Louisiana Lagniappe: Crawfish & Beyond the Swamp

Lagniappe is French for “a little something extra.” Crawfish is definitely one of the more unique foods that Louisiana has to offer. Call the freshwater crustrations by either mudbugs, crayfish or crawfish. In Louisiana they are big enough to eat; it is not springtime without boiled crawfish. I also like peeled crawfish tails prepared in dishes such as crawfish etouffee and bisque.

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I’ve been fascinated with crawfish ever since some friends invited us to go crawfishing. Crawfish are trapped in the Atchafalaya swamp, in the spillways around the swamp, on rice farms that have been flooded and ponds that have been dammed. For this blog post, I looked over photos I’d taken in past years of crawfish and several trips into the swamp to come up with this collage.

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We took a tour through some of the Atchafalaya swamp about four years ago. This area is home to ancient cypress trees. The trees were heavily logged earlier in this century and only a few majestic trees remain; here is one. It was February and the water was high. Later in the spring, the water level drops allowing a person to get out of the boat and wade. This is the type of swamp where wild crawfish could be trapped.

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I’m glad we were with a guide; it is easy to get lost and turned around in the swamp. Every thing looks the same in all directions. Our guide for this trip was conservationist, Dean A. Wilson, Atchafalaya Basinkeeper who includes protecting the cypress trees as one of his missions.


Crawfish stay underground in their burrows until the water is 50 degrees or above. This has been a cold year, the crawfish are small and expensive. Later in the spring it will warm up and the crawfish supply will be more plentiful. Our family took a canoe trip in May of 2001 to the Bell River area (time flies). This is the spillway at the edge of the swamp. We are behind a levee in a boating channel and behind these trees is the swamp. We found crawfish trappers coming in from the swamp with their catch for the day.


Crawfish trappers set out baited traps, then come back several days later and check their traps. They take their catch to processors who are located close the the basin and spillway. The live crawfish are sorted, sold to restaurants and seafood markets or processed and peeled. It is a quick turn-around time as crawfish are perishable.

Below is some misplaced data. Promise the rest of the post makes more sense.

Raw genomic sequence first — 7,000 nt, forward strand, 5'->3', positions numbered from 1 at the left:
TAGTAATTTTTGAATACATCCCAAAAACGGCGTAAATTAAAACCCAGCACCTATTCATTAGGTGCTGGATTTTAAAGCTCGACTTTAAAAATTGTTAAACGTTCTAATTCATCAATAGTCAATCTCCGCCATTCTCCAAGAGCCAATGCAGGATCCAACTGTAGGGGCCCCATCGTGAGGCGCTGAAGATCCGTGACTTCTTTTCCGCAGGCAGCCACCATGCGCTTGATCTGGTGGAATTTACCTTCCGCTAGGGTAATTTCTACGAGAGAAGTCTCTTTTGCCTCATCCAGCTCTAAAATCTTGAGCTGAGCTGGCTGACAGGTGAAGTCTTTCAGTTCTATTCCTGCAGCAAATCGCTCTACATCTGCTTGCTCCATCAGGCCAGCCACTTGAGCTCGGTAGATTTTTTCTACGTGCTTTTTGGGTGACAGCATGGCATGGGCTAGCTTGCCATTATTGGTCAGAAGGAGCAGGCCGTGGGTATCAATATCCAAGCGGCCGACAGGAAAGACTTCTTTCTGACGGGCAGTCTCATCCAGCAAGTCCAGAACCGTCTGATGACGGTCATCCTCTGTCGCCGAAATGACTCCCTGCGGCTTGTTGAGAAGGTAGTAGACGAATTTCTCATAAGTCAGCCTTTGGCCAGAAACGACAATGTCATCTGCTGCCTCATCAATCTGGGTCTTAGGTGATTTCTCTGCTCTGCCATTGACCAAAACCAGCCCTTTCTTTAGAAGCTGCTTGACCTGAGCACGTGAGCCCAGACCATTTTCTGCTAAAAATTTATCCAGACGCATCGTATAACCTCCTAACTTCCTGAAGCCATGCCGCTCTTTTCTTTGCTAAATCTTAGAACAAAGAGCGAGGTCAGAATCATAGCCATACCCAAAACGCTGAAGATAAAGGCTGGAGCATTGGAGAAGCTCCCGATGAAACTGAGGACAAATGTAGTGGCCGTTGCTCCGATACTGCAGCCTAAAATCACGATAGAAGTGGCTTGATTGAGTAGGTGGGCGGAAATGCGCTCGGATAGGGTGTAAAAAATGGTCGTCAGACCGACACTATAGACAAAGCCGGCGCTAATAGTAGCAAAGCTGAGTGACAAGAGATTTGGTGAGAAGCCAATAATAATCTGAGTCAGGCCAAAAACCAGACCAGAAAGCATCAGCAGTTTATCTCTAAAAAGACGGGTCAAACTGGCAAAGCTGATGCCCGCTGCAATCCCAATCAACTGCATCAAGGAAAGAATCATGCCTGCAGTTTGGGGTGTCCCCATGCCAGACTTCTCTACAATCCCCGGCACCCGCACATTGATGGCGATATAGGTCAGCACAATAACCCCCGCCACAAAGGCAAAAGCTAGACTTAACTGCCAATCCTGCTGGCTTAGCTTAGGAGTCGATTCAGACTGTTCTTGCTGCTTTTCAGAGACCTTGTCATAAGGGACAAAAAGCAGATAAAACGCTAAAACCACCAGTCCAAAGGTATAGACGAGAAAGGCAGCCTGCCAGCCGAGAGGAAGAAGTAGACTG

The crawfish are placed in 25-35 lb bags.


Wild crawfish actually account for a only small portion of the total crawfish which are sold. Most crawfish are raised in crawfish ponds–either flooded rice fields or ponds that have been dammed up. Here are some rice fields of the Wright family in the the Crowley area. The family is known for the many strains of rice they have developed. A friend and I were visiting for another reason; but I took this photo of the rice fields. Airboats checking the traps in the background are just visible.

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A common way of preparing crawfish is boiled–often for a crowd at family gatherings or picnics. Boiling them yourself means investing in the equipment and time to learn how to correctly season the crawfish. Plus you need a supply of live crawfish to boil. Five pounds of live crawfish equate to one pound of peeled tails; and a person can eat 2-3 pounds–up to 5 lb for the hungry ones, so a large pot is needed, propane burner, etc. This is the set-up of the Brossard family; the crawfish are steeping and soaking up the seasonings. Often corn and potatoes are added to the pot for the meal.


We have a crawfish boil at our annual dulcimer music festival, here are some of the crowd enjoying the mudbugs at one of the events.


Plenty of grocery stores and seafood markets sell boiled crawfish. Tony’s Seafood Market in Baton Rouge has been in business since 1955 according to their advertising. Their crawfish are delicious and we indulge a couple of times each spring. It is much easier this way to get just the right amount of crawfish. This market also has live catfish tanks; you can pick out your supper and then watch it being filleted.

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These crawfish were just boiled–they are still hot.

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Peeling and eating crawfish can be messy. We go outside in our backyard and put newspaper on the table to peel and eat the crawfish.

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My husband ate all the crawfish before I had a chance to photo how a person peels the tails. Perhaps next time. Never thought I’d eat crawfish, but they are delicious. So if you visit Louisiana be sure to enjoy some laginappe: Louisiana crawfish.




Although I didn’t capture crawfish peeling, there are plenty of WEB sites with this information; here’s one:  crazycajuncrawfish.com/Crazy_Cajun_Crawfish_Boiling_101.html

1 thought on “Louisiana Lagniappe: Crawfish & Beyond the Swamp

  1. Do you know how I can contact anyone in the Lagniappe Dulcimer Society? I’d like to hire someone to play dulcimer at my dad’s funeral and/or graveside service Friday, Dec 11. Please call me or give my ph # to anyone who could direct me to a dulcimer player. Thanks! 225.362.3435 Dianne Reed-Dennis

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